3.2.3.3 Water

Key idea Specification content Suggested timing (hours) Case studies/examples Learning activity and resources
Demand for water resources is rising globally but supply can be insecure, which may lead to conflict. Areas of surplus (security) and deficit (insecurity): global patterns of water surplus and deficitreasons for increasing water consumption: economic development, rising populationfactors affecting water availability: climate, geology, pollution of supply, over-abstraction, limited infrastructure, poverty. Impacts of water insecurity: waterborne disease and water pollution, food production, industrial output, potential for conflict where demand exceeds supply. 3   1 hour – Flipped Learning. Homework Preparation to create 4 Top Trump cards for 4 countries covering water usage, wasted water etc. Template provided. Sketch map of the world. Map and locate Top Trumps individually and collaboratively to draw out patterns. Alternative activity: GIS-mapping over time to look at patterns of surplus and deficit. 1 to 2 hours – Topological Maps, Worldmapper, GIS used to complete a series of group work tasks. Jigsaw activity: each member of the group is responsible for one of the reasons relating to increasing water consumption or one of the factors affecting availability. Make notes in template, report back and share with rest of group.   1 hour – Concept mapping on Impacts, working as a class. Each table provided with a box or pile of props (newspaper headlines, images, facts, and cards of data) As concept map is drawn up as a class, try to use a prop and stop the lesson to explain the link and use this to add to the detail.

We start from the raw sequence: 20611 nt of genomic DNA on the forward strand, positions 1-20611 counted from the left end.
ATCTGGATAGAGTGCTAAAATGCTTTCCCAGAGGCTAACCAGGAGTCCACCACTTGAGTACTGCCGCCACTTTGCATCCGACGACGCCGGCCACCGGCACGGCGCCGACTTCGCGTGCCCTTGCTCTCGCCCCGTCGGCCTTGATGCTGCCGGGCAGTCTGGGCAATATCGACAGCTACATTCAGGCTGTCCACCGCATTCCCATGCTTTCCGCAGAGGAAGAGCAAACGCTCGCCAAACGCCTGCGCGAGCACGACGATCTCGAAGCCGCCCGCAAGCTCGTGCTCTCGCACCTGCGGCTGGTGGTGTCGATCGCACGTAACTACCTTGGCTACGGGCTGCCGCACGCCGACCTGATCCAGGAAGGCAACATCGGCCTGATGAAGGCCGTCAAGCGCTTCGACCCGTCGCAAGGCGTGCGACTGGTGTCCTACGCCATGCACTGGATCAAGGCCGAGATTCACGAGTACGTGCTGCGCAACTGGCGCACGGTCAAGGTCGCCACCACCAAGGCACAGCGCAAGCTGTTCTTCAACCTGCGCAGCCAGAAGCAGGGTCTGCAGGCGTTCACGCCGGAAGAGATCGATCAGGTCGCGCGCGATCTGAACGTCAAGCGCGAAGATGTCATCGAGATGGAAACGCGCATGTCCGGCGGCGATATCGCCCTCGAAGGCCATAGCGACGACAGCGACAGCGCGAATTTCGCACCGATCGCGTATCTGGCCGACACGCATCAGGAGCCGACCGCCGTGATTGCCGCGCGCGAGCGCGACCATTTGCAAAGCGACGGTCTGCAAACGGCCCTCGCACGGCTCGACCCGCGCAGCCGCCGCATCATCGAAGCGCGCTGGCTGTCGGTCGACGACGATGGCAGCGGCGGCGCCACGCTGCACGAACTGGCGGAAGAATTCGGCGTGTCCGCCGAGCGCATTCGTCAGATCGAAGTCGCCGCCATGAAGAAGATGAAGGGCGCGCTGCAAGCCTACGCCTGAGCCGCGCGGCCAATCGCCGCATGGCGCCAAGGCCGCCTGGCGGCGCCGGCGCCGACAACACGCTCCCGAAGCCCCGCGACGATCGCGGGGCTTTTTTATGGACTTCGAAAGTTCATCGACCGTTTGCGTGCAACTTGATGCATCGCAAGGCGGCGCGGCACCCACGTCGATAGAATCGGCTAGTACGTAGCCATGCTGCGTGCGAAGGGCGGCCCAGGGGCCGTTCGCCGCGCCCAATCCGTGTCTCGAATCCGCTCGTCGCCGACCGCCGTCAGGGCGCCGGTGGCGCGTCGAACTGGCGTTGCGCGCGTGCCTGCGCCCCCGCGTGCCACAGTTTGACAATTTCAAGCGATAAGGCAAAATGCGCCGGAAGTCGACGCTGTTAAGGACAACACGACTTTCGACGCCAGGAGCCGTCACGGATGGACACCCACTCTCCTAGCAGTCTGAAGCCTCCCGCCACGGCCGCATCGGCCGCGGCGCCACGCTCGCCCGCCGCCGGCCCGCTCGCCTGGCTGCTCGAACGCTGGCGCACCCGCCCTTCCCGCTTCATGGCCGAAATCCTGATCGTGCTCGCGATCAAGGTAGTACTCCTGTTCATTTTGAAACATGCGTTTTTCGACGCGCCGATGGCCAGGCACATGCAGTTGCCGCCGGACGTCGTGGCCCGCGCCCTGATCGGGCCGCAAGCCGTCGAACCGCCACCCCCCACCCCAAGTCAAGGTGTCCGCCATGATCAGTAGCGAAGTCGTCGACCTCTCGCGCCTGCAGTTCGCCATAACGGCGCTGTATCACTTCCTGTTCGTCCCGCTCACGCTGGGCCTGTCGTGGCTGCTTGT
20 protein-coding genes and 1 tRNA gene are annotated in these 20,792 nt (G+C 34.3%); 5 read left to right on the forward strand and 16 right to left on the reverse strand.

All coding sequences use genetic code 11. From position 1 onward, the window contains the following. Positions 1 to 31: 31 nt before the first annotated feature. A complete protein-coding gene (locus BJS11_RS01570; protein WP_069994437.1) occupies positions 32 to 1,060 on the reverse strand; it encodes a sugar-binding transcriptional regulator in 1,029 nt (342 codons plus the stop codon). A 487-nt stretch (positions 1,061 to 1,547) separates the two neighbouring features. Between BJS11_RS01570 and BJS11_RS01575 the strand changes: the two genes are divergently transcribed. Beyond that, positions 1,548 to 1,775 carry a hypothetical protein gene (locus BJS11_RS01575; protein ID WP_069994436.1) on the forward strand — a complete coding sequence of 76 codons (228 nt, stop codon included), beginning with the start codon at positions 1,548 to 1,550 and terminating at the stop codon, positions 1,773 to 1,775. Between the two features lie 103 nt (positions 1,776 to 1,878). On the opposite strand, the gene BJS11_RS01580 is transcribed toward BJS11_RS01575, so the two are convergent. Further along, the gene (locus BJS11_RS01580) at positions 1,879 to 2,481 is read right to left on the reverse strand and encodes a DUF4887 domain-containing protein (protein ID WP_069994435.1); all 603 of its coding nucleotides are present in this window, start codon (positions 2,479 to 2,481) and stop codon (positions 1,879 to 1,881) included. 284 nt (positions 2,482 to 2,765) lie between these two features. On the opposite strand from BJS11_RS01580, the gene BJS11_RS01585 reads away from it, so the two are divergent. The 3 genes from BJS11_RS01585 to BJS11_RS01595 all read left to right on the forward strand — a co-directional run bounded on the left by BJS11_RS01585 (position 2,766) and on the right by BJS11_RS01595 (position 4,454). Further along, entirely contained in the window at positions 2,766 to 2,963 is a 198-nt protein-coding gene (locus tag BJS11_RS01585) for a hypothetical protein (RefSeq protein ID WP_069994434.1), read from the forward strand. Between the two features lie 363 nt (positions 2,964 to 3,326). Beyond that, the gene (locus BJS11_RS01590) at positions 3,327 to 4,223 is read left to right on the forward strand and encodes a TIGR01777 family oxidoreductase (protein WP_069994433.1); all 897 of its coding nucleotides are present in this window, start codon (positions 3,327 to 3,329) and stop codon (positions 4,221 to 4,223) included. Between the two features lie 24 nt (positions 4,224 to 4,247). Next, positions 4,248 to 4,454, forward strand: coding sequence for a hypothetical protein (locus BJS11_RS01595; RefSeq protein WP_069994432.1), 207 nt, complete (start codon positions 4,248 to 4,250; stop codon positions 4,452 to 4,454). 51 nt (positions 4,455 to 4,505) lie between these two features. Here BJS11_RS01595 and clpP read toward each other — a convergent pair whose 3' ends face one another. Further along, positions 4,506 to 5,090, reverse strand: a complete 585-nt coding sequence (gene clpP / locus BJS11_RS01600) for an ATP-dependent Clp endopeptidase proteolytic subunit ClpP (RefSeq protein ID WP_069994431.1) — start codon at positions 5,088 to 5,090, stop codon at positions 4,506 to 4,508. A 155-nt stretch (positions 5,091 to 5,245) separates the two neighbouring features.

Different strategies can be used to increase water supply. Overview of strategies to increase water supply: diverting supplies and increasing storage, dams and reservoirs, water transfers and desalinationan example of a large-scale water transfer scheme to show how its development has both advantages and disadvantages. Moving towards a sustainable resource future: water conservation, groundwater management, recycling, ‘grey’ wateran example of a local scheme in an LIC or NEE to increase sustainable supplies of water. 5           South-North Water Transfer Scheme – China California State Water Project – USA Tigris-Euphrates – Western Asia       Rainwater harvesting – India Turkana aquifer access – Kenya Water Aid schemes – various projects in Africa 1 hour – Teach strategies using videos, clips, images. Use GeoActive to create good notes for each area.   1 hour – Study of a large scale water transfer scheme as a T-Table of advantages and disadvantages. Based on textbook material, GeoActive material etc.   2 hours – 1 hour to research/1 hour to deliver a short presentation (3 to 5 mins for each pair/small group) and 1 A4 handout of notes on the ways of moving to more sustainable water resources.  Students provided with a target card with details, weblinks, reading and guidance of structure. During presentation hour students “gather their thoughts” using a grid structure to note down the strategy, costs and benefits. Students then rank the usefulness of each stategy. Could use SurveyMonkey to complete online vote/tally of ideas.   1 hour – Classic Case study prepared on A3. Notes made from video, textbook, GeoActive. Include sketch map, key facts, images, details of scheme and examples.